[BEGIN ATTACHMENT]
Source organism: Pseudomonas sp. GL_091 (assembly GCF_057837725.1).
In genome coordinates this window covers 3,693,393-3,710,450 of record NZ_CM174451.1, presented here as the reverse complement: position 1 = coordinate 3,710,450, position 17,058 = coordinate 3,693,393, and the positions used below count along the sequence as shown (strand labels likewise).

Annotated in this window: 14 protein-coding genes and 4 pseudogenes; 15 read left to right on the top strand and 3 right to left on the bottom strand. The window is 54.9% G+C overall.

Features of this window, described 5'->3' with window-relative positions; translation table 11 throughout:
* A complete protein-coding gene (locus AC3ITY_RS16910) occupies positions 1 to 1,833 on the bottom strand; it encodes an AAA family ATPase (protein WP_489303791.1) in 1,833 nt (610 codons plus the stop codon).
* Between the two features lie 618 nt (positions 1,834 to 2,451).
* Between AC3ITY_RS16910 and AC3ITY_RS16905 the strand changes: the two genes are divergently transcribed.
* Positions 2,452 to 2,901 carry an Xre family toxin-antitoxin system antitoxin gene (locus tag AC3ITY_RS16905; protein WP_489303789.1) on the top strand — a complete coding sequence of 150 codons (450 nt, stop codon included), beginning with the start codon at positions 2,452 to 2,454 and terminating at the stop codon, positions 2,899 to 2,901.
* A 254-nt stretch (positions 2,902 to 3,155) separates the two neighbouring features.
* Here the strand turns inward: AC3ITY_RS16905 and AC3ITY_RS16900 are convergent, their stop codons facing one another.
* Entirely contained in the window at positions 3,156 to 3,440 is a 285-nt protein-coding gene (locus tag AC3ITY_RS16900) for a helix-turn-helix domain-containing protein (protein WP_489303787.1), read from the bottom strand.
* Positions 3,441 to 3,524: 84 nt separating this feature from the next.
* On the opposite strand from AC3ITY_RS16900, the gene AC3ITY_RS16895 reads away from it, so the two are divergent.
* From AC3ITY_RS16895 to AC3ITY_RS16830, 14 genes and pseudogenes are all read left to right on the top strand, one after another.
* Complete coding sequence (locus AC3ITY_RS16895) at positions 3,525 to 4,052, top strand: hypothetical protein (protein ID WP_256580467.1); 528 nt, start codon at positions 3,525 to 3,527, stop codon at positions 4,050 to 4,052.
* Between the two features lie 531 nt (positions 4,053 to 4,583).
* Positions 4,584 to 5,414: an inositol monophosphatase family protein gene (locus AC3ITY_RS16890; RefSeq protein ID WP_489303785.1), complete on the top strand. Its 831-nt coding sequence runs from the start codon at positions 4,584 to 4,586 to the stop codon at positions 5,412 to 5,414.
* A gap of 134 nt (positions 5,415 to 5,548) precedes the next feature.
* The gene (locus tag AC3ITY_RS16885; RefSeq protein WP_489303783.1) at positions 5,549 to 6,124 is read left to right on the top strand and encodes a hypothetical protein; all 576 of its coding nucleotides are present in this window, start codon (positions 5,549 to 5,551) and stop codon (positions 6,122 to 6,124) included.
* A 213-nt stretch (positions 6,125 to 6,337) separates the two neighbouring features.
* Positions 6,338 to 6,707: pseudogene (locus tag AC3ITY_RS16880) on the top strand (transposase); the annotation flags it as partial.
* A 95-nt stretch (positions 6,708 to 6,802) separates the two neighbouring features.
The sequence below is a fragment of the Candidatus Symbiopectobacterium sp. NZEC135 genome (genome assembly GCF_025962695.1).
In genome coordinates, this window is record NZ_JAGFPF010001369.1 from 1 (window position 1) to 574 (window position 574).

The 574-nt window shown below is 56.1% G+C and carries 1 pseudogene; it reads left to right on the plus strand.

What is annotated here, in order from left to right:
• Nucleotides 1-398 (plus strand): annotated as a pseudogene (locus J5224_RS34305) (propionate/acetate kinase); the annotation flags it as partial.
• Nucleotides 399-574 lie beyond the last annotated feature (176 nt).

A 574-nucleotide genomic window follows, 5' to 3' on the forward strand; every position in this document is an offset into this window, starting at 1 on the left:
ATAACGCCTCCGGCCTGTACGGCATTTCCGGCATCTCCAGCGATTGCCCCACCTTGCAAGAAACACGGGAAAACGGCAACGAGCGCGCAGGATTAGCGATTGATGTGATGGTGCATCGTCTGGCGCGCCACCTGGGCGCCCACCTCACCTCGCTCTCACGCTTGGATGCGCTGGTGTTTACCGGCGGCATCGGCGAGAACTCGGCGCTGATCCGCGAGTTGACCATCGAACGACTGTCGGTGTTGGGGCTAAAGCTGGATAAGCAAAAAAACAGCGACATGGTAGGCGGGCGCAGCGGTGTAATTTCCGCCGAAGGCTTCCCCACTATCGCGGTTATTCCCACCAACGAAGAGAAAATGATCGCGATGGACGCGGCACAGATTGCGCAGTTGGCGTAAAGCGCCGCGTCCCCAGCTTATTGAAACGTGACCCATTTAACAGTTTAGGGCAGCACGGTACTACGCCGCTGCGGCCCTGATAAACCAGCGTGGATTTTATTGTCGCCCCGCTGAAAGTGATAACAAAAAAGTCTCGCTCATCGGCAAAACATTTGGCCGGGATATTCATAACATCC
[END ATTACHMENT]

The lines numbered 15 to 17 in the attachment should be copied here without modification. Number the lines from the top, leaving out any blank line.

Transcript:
* Complete coding sequence (locus AC3ITY_RS16895) at positions 3,525 to 4,052, top strand: hypothetical protein (protein ID WP_256580467.1); 528 nt, start codon at positions 3,525 to 3,527, stop codon at positions 4,050 to 4,052.
* Between the two features lie 531 nt (positions 4,053 to 4,583).
* Positions 4,584 to 5,414: an inositol monophosphatase family protein gene (locus AC3ITY_RS16890; RefSeq protein ID WP_489303785.1), complete on the top strand. Its 831-nt coding sequence runs from the start codon at positions 4,584 to 4,586 to the stop codon at positions 5,412 to 5,414.